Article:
Again, a judicial foreclosure is a form of civil litigation. Thus, after the complaint is filed, the ordinary rules of civil litigation apply. The Summons and Complaint must be served upon the various Defendants, according to the technical rules relating to service of process. Each Defendant has thirty days after service of process to respond to the Complaint, by filing an Answer, a Cross-Complaint, a demurrer or a motion to strike. Once the complaint is at issue, both sides have the right to conduct discovery under the ordinary rules.

Ultimately, according to the local procedures of the particular Superior Court, the matter will come to trial. How long this will take varies according to the practice and procedures of the local court. Some years ago, it would often take a number of years for most civil litigation to come to trial. In recent years, the California courts have made a great effort to speed up civil litigation. As a result, in Los Angeles County Superior Court, at least in the Downtown Court, most civil cases come to trial within one year of the filing of the complaint. In some other counties, however, trial can still take several years to occur. A motion for summary judgment can sometimes be brought to speed up the process, although summary judgment motions are themselves subject to a number of cumbersome procedural requirements. Code of Civil Procedure Section 437c. By ordinary business standards, civil litigation is ordinarily a slow process.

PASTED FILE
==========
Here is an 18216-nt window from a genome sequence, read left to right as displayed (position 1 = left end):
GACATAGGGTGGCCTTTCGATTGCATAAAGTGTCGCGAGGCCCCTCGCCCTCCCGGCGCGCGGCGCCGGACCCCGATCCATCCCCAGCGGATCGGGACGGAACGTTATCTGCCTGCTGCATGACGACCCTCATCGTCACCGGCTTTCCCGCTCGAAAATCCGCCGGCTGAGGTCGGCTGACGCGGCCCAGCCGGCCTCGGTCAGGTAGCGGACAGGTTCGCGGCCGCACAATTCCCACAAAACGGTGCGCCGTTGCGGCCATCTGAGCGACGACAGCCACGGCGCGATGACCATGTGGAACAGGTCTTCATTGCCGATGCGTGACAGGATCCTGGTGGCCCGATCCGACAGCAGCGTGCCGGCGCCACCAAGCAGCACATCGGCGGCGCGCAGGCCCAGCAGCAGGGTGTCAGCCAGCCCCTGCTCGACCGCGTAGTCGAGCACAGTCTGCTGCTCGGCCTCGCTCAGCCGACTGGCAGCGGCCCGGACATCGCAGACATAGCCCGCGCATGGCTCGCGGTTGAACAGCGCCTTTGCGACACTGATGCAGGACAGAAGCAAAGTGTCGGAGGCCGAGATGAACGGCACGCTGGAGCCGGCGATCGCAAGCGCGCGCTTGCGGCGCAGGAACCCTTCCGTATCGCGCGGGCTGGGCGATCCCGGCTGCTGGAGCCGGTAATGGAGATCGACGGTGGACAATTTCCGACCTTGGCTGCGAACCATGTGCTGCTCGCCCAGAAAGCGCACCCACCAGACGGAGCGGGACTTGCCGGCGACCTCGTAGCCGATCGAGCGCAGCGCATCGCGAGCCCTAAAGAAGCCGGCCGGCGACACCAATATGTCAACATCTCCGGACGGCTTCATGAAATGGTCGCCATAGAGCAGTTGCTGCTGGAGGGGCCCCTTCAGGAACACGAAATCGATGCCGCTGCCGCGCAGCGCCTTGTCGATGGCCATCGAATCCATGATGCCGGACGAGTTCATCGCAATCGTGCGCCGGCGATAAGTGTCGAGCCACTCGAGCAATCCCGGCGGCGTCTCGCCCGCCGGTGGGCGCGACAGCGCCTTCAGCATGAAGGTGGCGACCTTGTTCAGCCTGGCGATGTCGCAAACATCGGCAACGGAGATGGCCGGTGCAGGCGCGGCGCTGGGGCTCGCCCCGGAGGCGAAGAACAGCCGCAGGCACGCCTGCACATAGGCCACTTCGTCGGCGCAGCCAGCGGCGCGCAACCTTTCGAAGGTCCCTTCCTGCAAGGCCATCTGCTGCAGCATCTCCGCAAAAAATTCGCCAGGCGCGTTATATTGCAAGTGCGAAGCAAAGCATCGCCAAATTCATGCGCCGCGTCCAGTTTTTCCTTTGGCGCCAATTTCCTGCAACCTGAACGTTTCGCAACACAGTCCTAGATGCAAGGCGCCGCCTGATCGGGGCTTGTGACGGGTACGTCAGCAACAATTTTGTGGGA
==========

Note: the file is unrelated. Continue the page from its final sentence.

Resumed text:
Assuming the lender prevails at trial, or upon summary judgment, it will obtain a decree of foreclosure. This decree should specify against whom the judgment is entered, and the amount of the judgment. The decree can also award costs and attorney fees. If there is more than one lien against the property, the decree should determine the relative priority of the various liens.

If the lender is seeking a deficiency, the decree should state that a deficiency is being sought, the amount of the debt must be listed and the decree should specify that the sale is subject to the borrower’s right of redemption.